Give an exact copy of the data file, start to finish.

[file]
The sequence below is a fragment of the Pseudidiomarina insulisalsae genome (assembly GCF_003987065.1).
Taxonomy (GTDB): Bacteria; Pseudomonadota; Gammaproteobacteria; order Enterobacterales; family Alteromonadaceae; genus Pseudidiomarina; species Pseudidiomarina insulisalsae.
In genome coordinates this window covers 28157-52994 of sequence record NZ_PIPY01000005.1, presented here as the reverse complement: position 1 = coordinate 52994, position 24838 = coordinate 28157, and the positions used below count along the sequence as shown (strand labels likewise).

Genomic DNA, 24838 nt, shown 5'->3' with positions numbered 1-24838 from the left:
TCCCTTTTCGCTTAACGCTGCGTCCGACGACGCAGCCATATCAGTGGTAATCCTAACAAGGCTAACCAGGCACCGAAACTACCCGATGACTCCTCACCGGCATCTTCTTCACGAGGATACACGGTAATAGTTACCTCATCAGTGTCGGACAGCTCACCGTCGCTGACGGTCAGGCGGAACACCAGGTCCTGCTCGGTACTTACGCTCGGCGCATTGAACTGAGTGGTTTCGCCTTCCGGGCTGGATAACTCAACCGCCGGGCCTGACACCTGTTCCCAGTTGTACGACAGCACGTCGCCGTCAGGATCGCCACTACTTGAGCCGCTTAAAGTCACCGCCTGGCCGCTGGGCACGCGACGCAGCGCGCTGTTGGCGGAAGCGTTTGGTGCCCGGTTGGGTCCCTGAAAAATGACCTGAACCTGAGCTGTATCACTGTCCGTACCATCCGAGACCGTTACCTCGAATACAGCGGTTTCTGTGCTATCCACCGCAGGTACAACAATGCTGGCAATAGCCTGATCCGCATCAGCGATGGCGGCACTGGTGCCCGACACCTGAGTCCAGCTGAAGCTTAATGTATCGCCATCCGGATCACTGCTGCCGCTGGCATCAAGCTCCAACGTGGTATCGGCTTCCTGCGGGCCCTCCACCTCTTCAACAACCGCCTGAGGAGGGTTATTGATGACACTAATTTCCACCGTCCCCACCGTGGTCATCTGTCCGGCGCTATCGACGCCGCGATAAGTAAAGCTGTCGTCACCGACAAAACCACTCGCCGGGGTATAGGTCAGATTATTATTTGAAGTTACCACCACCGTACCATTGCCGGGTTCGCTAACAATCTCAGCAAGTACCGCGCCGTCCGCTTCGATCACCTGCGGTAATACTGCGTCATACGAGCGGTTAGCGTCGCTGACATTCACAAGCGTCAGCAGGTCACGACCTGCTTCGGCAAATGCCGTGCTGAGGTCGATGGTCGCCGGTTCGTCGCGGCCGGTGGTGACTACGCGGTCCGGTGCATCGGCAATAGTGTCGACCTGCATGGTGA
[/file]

The sequence below is a fragment of the Pseudidiomarina insulisalsae genome (assembly GCF_003987065.1).
Taxonomy (GTDB): Bacteria; Pseudomonadota; Gammaproteobacteria; order Enterobacterales; family Alteromonadaceae; genus Pseudidiomarina; species Pseudidiomarina insulisalsae.
In genome coordinates this window covers 28157-52994 of sequence record NZ_PIPY01000005.1, presented here as the reverse complement: position 1 = coordinate 52994, position 24838 = coordinate 28157, and the positions used below count along the sequence as shown (strand labels likewise).

Genomic DNA, 24838 nt, shown 5'->3' with positions numbered 1-24838 from the left:
TCCCTTTTCGCTTAACGCTGCGTCCGACGACGCAGCCATATCAGTGGTAATCCTAACAAGGCTAACCAGGCACCGAAACTACCCGATGACTCCTCACCGGCATCTTCTTCACGAGGATACACGGTAATAGTTACCTCATCAGTGTCGGACAGCTCACCGTCGCTGACGGTCAGGCGGAACACCAGGTCCTGCTCGGTACTTACGCTCGGCGCATTGAACTGAGTGGTTTCGCCTTCCGGGCTGGATAACTCAACCGCCGGGCCTGACACCTGTTCCCAGTTGTACGACAGCACGTCGCCGTCAGGATCGCCACTACTTGAGCCGCTTAAAGTCACCGCCTGGCCGCTGGGCACGCGACGCAGCGCGCTGTTGGCGGAAGCGTTTGGTGCCCGGTTGGGTCCCTGAAAAATGACCTGAACCTGAGCTGTATCACTGTCCGTACCATCCGAGACCGTTACCTCGAATACAGCGGTTTCTGTGCTATCCACCGCAGGTACAACAATGCTGGCAATAGCCTGATCCGCATCAGCGATGGCGGCACTGGTGCCCGACACCTGAGTCCAGCTGAAGCTTAATGTATCGCCATCCGGATCACTGCTGCCGCTGGCATCAAGCTCCAACGTGGTATCGGCTTCCTGCGGGCCCTCCACCTCTTCAACAACCGCCTGAGGAGGGTTATTGATGACACTAATTTCCACCGTCCCCACCGTGGTCATCTGTCCGGCGCTATCGACGCCGCGATAAGTAAAGCTGTCGTCACCGACAAAACCACTCGCCGGGGTATAGGTCAGATTATTATTTGAAGTTACCACCACCGTACCATTGCCGGGTTCGCTAACAATCTCAGCAAGTACCGCGCCGTCCGCTTCGATCACCTGCGGTAATACTGCGTCATACGAGCGGTTAGCGTCGCTGACATTCACAAGCGTCAGCAGGTCACGACCTGCTTCGGCAAATGCCGTGCTGAGGTCGATGGTCGCCGGTTCGTCGCGGCCGGTGGTGACTACGCGGTCCGGTGCATCGGCAATAGTGTCGACCTGCATGGTGA